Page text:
WARNING: The text below provides a guidance for a Project Euler problem.

• If you pride yourself in tackling problems entirely on your own, you are encouraged to exit this post right now.

• If you are simply looking for a hint for the problem, please visit the »Project Euler’s official forum«. You may find some hints here, but if you don’t want your problem spoiled, scroll cautiously.

• If you are looking for a readily available copy/paste answer, you will not find it here. All of the code snippets in the post have been stripped of some crucial lines (these are clearly marked). It is my aim that anyone able to replicate the answer based on such snippets will have to understand the solution conceptually. At that point, by virtue of learning something new, I believe he deserves it anyway.

• Guidance for future problems will not be published before 100 people have solved the problem and there are at least two more recent problems.



Riffle Shuffles

For $n = 2m$ a positive even number, the »riffle/out shuffle« is defined as the permutation:

The function $s(n)$ is the (group-theoretic) order of the permutation $\pi_n$ and the Project Euler problem tasks us with computing the sum of inverses of $s$, that is:

$\text{What is } S(k) := \sum_{n \in s^{-1}(k)} n \ \ ?$

For start, let’s try and see what $s$ actually is. It is not hard to see that we can understand $s$ to be the order of 2 in the cyclic group $\mathbb Z_{n - 1}$.

Proof. Upon applying $\pi_{n}$, the 0-th and (n-1)-th (first and last) cards remain fixed. It is easy to see that any other card at position $% $ will be sent to $2i$ mod $n - 1$. Therefore, the card number $1$ will reach its original position no sooner than after $k$ shuffles, where $k$ is the smallest number such that $2^k = 1$ mod $n - 1$. But after such number of shuffles, all of the cards will be at their original positions, which gives $s(n) = k$. $\square$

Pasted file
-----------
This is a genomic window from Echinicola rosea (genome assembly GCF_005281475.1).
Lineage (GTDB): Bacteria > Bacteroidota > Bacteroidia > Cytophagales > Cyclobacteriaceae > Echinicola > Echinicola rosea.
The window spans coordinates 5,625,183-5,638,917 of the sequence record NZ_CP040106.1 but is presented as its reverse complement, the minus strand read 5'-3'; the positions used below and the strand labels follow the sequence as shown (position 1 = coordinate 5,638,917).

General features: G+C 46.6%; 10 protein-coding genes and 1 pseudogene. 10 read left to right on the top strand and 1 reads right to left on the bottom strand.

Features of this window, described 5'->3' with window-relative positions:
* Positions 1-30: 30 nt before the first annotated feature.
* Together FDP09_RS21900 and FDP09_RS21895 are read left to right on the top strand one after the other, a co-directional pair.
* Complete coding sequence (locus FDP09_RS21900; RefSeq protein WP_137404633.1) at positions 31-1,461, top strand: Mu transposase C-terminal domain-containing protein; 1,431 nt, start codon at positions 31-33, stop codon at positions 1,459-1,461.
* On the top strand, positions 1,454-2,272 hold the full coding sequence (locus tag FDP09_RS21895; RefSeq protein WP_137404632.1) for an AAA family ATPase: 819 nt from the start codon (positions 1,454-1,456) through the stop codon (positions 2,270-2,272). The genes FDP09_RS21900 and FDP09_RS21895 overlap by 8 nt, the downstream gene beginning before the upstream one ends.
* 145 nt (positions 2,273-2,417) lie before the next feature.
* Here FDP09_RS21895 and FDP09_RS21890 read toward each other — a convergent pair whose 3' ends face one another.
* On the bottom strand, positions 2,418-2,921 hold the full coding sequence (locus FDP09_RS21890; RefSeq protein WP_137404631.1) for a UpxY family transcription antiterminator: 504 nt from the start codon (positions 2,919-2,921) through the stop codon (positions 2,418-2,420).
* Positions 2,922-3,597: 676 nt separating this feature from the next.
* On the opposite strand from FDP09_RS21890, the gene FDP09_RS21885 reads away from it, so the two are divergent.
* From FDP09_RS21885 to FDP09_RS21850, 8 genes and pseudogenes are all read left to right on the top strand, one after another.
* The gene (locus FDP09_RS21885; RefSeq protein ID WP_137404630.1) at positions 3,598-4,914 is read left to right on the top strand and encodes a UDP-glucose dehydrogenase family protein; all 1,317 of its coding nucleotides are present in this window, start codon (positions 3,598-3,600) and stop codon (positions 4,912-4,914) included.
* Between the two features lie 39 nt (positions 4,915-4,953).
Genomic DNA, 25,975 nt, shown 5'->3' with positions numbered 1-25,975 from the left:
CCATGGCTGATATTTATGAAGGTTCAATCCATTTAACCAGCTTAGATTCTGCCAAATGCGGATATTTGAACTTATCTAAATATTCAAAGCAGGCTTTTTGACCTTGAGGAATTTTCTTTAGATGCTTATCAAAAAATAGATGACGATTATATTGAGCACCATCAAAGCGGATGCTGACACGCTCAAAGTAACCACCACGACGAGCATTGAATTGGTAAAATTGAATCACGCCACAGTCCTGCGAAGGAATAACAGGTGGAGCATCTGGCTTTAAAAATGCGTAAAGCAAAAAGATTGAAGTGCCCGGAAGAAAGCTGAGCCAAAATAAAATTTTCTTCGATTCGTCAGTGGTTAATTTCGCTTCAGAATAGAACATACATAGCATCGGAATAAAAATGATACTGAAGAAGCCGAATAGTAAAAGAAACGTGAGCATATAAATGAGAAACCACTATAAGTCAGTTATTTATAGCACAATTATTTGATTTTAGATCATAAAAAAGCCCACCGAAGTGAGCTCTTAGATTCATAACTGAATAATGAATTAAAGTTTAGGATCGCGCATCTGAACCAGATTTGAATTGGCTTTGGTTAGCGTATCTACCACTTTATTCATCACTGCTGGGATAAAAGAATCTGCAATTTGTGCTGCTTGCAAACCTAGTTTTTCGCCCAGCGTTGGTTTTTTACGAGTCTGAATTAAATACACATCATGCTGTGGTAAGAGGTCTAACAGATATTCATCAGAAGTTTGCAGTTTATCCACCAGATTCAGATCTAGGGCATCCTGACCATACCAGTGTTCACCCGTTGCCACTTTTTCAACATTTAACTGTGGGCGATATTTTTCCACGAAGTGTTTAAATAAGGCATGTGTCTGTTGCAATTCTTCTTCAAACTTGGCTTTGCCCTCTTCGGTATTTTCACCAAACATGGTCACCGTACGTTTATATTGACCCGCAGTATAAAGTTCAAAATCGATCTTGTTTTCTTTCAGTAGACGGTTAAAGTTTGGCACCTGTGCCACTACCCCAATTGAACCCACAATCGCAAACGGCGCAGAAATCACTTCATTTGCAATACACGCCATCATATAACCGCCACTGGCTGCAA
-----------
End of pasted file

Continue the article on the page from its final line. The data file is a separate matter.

The value $s(n)$ hence satisfies the relation $2^{s(n)} \equiv 1 \text{ mod } n - 1 \iff (n - 1) \text{ divides } 2^{s(n)} - 1$, which is obviously a necessary but not sufficient condition that $s(n)$ must satisfy. This allows us to compute $s^{-1}(k) = \{d : (d - 1) \text{ divides } 2^k - 1 \text{ and } s(d) = k \}$ and $S(k) = \sum_{d \mid 2^k - 1;\ s(d) = k} (d+1)$.

Which turns out fast enough on the problem input with runtime around $0.1$ seconds. Should one not feel good about rewriting ordinary number theoretic functions in pure python as above, the whole solution can be compressed into a one-liner using SymPy.

The most expensive part of our approach is checking whether $s(d+1) == k$. It turns out that this can be avoided using a small trick involving the Möbius inversion. Writing $S'(k) := \sigma_0(2^k - 1) + \sigma_1(2^k - 1) = \sum_{d \mid 2^k - 1} (d+1)$ where $\sigma$ is the »divisor function«, we deduce:

This can be inverted by Möbius, giving us

Using SymPy again we obtain a pretty fast solution.